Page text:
Miguel Piñero was a playwright, actor, and cofounder of the Nuyorican Poets Café with Miguel Algarín, Pedro Pietri, and others. Born in Gurabo, Puerto Rico, he and his family moved to the Lower East Side of Manhattan when he was four. He father later abandoned the family, leaving Piñero to steal food for his family. Piñero later became affiliated with a gang and committed many robberies with friends, and convicted of robbery in 1964 and again in 1972. During his second incarceration, he wrote the play Short Eyes as part of the inmates playwriting workshop, and upon his parole in 1973, the play was presented in several New York City venues; the play would be nominated for six Tony Awards, and winning the New York Drama Critics Circle Award and an Obie Award for the best play of the year.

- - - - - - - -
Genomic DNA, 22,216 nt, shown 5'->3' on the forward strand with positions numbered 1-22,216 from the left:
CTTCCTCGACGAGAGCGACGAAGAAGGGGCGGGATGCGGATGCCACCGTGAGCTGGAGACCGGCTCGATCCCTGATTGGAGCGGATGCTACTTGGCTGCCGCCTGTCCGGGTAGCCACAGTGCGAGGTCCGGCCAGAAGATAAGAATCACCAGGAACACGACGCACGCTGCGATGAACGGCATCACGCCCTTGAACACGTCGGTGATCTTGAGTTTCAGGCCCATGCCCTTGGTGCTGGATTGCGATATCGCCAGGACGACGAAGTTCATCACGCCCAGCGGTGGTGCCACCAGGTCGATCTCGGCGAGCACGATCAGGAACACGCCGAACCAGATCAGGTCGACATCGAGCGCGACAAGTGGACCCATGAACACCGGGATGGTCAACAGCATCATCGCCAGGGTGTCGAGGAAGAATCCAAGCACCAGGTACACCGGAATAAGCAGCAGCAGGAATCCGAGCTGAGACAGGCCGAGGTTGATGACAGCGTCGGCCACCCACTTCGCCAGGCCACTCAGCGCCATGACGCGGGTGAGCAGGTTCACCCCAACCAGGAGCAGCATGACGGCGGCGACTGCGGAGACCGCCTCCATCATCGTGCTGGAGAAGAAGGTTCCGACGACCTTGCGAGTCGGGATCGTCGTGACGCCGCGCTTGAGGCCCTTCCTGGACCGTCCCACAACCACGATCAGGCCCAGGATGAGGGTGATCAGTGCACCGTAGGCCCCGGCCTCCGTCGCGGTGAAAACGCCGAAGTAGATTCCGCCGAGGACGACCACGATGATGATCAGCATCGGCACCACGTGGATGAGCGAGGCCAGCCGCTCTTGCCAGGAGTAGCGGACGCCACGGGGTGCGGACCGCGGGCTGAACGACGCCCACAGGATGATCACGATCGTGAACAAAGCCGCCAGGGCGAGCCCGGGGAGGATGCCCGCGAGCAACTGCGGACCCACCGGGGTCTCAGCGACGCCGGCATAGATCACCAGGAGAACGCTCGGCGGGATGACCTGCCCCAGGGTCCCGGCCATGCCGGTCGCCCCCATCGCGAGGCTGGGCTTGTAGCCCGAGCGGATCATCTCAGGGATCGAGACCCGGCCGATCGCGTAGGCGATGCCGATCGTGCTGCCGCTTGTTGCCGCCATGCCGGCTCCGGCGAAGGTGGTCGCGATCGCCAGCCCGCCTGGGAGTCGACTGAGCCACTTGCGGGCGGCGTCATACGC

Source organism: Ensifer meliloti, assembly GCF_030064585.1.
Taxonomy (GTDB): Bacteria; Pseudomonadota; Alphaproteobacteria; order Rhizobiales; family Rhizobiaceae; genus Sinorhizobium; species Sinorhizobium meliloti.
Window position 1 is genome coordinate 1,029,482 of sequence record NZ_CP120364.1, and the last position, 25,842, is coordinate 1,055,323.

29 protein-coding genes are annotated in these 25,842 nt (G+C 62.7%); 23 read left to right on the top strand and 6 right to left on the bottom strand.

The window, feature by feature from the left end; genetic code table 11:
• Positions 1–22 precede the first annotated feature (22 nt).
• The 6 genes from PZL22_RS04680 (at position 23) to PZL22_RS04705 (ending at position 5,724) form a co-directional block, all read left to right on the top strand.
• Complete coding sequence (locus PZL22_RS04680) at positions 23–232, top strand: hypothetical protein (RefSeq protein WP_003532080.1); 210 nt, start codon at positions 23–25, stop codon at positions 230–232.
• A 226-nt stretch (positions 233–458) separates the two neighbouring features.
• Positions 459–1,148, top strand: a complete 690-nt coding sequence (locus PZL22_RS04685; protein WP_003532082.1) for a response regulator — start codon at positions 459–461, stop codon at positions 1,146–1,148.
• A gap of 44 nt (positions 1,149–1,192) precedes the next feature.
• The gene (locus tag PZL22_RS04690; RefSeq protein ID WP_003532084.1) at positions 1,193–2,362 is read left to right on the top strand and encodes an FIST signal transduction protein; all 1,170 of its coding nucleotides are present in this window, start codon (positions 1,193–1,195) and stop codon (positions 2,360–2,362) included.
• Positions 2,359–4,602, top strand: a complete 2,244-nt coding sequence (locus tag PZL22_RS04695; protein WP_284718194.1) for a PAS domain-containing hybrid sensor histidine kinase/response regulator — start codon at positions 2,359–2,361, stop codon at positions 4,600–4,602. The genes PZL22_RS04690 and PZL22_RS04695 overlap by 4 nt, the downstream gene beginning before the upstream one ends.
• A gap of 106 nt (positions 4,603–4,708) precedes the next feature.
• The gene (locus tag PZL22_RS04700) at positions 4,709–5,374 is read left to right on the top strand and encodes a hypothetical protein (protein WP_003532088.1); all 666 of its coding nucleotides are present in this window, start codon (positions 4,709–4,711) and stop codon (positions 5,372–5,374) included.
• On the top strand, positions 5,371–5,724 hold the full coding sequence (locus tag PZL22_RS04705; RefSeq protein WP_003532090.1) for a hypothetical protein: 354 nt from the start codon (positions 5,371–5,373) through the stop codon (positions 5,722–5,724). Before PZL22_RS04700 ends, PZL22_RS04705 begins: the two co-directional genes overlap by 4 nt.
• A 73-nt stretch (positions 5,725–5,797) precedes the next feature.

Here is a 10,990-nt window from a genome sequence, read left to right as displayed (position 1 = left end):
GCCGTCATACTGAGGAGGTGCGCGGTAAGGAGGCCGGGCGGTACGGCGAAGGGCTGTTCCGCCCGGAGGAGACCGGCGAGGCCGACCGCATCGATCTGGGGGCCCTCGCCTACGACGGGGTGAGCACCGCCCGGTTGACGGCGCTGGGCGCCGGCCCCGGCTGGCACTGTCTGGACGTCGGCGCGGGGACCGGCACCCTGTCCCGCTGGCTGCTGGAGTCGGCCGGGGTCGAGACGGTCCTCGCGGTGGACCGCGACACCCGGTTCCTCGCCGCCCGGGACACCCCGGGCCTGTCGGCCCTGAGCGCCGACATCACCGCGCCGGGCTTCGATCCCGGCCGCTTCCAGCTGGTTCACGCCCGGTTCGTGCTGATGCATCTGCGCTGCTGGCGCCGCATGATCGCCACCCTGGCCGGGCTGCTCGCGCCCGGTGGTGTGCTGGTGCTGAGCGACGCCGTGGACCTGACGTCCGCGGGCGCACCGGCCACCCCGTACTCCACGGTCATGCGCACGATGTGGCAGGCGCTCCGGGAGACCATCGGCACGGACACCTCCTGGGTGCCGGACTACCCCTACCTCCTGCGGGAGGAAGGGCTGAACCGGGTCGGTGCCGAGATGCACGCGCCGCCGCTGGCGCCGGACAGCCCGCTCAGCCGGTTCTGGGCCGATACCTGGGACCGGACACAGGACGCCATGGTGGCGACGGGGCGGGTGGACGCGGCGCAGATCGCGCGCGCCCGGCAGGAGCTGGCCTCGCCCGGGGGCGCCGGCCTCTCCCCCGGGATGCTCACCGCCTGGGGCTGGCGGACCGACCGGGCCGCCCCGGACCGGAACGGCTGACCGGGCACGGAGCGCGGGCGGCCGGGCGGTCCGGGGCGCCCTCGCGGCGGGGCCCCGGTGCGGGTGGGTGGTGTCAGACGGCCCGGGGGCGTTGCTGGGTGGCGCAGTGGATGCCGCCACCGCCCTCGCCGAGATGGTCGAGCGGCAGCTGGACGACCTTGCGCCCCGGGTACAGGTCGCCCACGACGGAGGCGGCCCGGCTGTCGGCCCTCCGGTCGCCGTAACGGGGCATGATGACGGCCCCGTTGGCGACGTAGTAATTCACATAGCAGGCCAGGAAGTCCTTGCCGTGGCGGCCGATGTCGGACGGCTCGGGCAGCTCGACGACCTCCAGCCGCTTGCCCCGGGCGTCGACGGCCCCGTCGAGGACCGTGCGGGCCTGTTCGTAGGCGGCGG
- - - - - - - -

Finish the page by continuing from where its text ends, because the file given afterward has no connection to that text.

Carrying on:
Piñero soon followed this success with a rush of plays, including Sideshow (1974), The Guntower (1976), The Sun Always Shines for the Cool (1976), Eulogy for a Small-Time Thief (1977), and Playland Blues (1980). He also coedited Nuyorican Poetry: An Anthology of Puerto Rican Words and Feelings (1975).
Piñero died in 1988. The film Piñero (2001), directed by Leon Ichaso and starring Benjamin Bratt, is about Piñero’s life.